Saturday, May 15, 2010

Quotation: On the Issue of Racial Profiling (II)

“The most publicized anti-Greek assault took place in 1909 in the city of South Omaha, Nebraska. On the outskirts of the city was a shantytown of several thousand Greek laborers, a number swollen by unemployed railroad workers waiting out the winter. Anti-Greek feeling in South Omaha was already intense owing to the carousing and gambling of the Greeks and, possibly, because many of them were viewed as strikebreakers. The precipitating incident occurred on February 19 when a Greek, John Masourides was stopped by a policeman, while he was with a prostitute. An argument ensued and Masourides killed the officer. The Greeks claimed the policeman was drunk and enraged in seeing a Greek publicly walking with a ‘white’ prostitute, and that Masourides killed in self-defense. In any event, the townspeople were ready to be whipped into a frenzy (‘One drop of American blood is worth all the Greek blood in the world!’) at a mass meeting presided over by local officials. A mob rampaged through the Greek quarter burning most of it to the ground, destroying some thirty-six Greek businesses, and driving all the Greeks from the city. The South Omaha riot was given wide coverage in the Greek press in America and in Greece.”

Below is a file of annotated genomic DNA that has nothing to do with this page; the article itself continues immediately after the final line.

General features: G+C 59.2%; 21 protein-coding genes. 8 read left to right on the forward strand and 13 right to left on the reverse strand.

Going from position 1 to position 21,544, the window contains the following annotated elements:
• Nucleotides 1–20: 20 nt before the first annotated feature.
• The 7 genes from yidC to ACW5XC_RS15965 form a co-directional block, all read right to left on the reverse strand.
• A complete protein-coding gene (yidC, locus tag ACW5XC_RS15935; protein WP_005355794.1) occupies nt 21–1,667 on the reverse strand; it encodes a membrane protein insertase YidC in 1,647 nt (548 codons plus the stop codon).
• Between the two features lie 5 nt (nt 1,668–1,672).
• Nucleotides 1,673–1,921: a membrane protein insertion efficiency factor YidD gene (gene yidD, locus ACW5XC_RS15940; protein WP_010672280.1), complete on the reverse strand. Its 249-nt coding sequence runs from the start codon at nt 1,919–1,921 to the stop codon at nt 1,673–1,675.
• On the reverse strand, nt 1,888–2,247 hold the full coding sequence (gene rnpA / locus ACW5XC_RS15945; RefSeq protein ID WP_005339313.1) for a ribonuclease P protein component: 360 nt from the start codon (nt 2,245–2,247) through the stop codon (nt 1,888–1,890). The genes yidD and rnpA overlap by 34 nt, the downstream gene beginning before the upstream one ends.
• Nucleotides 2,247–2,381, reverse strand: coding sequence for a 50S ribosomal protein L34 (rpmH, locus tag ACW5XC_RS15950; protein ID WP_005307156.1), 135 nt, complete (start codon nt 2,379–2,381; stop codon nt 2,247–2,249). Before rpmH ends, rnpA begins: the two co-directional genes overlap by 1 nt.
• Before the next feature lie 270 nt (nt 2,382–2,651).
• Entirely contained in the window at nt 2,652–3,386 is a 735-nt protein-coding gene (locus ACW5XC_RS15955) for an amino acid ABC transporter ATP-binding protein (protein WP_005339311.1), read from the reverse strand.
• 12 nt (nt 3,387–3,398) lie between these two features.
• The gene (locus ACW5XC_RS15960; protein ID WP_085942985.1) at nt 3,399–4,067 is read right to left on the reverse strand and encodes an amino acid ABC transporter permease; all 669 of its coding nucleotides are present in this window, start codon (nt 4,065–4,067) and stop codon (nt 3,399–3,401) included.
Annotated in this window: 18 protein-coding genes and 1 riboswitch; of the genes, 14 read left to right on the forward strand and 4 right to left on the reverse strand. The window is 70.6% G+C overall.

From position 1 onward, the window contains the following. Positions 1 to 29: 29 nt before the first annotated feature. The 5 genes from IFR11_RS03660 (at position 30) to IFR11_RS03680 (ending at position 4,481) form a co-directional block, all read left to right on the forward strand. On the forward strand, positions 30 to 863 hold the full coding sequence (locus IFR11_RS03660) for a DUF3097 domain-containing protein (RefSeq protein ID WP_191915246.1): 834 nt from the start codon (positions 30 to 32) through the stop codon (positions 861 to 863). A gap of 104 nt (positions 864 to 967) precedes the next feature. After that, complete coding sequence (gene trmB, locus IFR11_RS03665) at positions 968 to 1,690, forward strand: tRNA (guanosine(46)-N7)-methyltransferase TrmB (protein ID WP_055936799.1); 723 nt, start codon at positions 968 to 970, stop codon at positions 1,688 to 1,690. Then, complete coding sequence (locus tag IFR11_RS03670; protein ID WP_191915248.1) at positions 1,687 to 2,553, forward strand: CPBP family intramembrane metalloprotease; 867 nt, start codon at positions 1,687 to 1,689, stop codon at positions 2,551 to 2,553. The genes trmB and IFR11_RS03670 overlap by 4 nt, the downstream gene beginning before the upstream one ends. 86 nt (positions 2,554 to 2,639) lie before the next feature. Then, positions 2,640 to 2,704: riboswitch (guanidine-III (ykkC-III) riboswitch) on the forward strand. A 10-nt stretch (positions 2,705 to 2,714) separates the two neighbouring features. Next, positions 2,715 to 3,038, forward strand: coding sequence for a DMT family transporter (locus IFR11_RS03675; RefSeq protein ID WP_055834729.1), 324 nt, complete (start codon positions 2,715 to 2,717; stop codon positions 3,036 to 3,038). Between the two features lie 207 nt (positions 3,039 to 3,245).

Charles C. Moskos, Greek Americans: Struggle and Success (1989:16–17)

Any position that disassosiates racial profiling from mob violence is a politically irresponsible position.

Any position that calls upon American ethnics to acquiesce to racial profiling is an indication of a forgetfull nation.

Any position that calls upon American ethnics to acquiesce to racial profiling is a position extending unearned privileges to those who look white.

[For a recent documentary on yet another anti-Greek riot, this time in Toronto, in 1918, see]

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